Although 2017 has proven to be a challenging year for Namibia, SBN Holdings has grown its profit after tax by 10.8% off the back of moderate loans and advances growth to customers of 7.9% and a 24.6% reduction in credit impairment charges.
“Total income grew by 3.7 percent, whereas expenses grew by 3.0 percent, signalling the start of the ‘plateauing’ of our expenses growth following the expansive investment cycle in our core-banking system and physical infrastructure.
“We are continuing with our progress in managing our loan book as evidenced by the decline in the credit loss ratio to 0.5 percent from 0.7 percent. Our return on equity saw a slight decline from 20.3 percent to 19.9 percent. This was largely attributable to a lower dividend payment, diluting the return,” said Standard Bank’s chief financial officer Bryan Mandy.
The Group remains appropriately capitalised with tier 1 and total capital levels at 11.7 percent (HY16: 11.69 percent) and 14.94 percent (HY15: 15.04 percent) respectively. SBN Holdings is in a good position to meet the progressively higher requirements arising from Bank of Namibia’s intent to implement Basel III capital standards in the near future.
“Standard Bank Namibia maintained its strong liquidity position within approved risk appetite and tolerance limits. Total liquidity remained in excess of specific prudential requirements and remains adequate to meet all internal stress testing, prudential and regulatory requirements,” said Standard Bank’s chief executive Vetumbuavi Mungunda.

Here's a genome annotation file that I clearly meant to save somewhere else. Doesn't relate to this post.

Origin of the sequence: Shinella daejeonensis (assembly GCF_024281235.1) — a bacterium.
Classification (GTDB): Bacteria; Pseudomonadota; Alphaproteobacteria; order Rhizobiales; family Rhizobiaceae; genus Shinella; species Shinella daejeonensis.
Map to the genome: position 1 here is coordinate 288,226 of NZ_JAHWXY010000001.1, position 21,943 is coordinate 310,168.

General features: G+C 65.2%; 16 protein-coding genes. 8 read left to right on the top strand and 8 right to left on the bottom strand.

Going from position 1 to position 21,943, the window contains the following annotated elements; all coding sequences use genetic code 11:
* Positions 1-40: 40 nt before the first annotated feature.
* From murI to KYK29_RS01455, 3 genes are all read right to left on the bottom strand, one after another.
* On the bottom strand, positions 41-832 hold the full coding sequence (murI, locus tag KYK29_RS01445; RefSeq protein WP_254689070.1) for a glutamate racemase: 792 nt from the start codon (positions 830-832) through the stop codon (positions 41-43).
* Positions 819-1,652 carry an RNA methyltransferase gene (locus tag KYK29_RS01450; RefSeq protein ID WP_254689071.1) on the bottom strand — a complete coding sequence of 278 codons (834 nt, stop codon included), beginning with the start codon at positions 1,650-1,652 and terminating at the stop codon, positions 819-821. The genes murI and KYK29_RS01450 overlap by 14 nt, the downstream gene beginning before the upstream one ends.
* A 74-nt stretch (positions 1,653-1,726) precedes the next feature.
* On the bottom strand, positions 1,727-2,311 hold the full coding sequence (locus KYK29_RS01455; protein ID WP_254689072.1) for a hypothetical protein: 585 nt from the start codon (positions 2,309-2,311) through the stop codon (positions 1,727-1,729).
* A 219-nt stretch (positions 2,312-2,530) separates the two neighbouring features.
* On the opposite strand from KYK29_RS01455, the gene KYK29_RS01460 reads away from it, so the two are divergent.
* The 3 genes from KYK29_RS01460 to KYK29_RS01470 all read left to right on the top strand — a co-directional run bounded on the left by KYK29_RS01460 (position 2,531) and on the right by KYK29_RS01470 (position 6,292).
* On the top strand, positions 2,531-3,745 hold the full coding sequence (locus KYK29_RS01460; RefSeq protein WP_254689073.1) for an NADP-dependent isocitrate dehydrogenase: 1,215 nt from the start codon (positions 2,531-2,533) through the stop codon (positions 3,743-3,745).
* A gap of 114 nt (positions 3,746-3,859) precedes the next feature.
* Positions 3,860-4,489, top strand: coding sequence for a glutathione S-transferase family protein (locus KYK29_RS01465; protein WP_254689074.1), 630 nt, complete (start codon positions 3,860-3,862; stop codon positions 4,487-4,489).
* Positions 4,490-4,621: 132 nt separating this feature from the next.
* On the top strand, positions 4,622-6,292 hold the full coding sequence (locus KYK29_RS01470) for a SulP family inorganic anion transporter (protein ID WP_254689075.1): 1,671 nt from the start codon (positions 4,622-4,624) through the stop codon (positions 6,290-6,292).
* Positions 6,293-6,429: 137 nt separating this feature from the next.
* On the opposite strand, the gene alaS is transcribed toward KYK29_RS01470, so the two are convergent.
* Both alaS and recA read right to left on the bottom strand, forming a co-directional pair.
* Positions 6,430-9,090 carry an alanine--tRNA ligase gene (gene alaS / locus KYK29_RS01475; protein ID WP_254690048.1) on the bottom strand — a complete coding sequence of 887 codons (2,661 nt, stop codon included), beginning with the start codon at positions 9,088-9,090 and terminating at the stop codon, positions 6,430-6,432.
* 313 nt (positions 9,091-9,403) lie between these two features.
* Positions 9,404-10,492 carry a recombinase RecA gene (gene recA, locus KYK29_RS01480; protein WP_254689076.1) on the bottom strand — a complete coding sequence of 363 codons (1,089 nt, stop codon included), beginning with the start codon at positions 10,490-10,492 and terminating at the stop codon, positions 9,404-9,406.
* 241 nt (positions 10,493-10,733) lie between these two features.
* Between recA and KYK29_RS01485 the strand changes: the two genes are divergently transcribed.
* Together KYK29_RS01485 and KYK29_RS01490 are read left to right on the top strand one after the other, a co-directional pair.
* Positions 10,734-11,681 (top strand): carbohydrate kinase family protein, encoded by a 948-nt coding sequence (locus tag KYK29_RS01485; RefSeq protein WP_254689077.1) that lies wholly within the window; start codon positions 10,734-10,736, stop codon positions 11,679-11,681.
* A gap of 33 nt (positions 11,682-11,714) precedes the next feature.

The Namibian economy is expected to recover from near-zero growth in 2016, supported by improved growth prospects in the primary industries and electricity and water sector. The Bank of Namibia (BON) projects the domestic economy will grow by 2.1 percent during 2017.
The projected growth for 2017 remains below potential growth of four percent, but nevertheless represents a considerable improvement from the 0.2 percent recorded in 2016. Further, a projected return to growth in the agriculture and diamond mining sectors are expected to drive the recovery in overall GDP growth during 2017.
The outlook for private sector credit extension continues to improve albeit slightly. However, sluggish demand for mortgage and vehicle loans will in all likelihood persist over the short to medium term. Also bearing in mind the latest Q1 GDP release from the NSA that now affirms that Namibia is in a recession makes for a relatively difficult outlook.
There has been some relief, with inflation being on the decline since the start of the year, standing at 6.3 percent as at the end of May. The Bank of Namibia is expected to decrease interest rates given the inflation and growth outlook, which may give the already stretched consumer more room to breathe.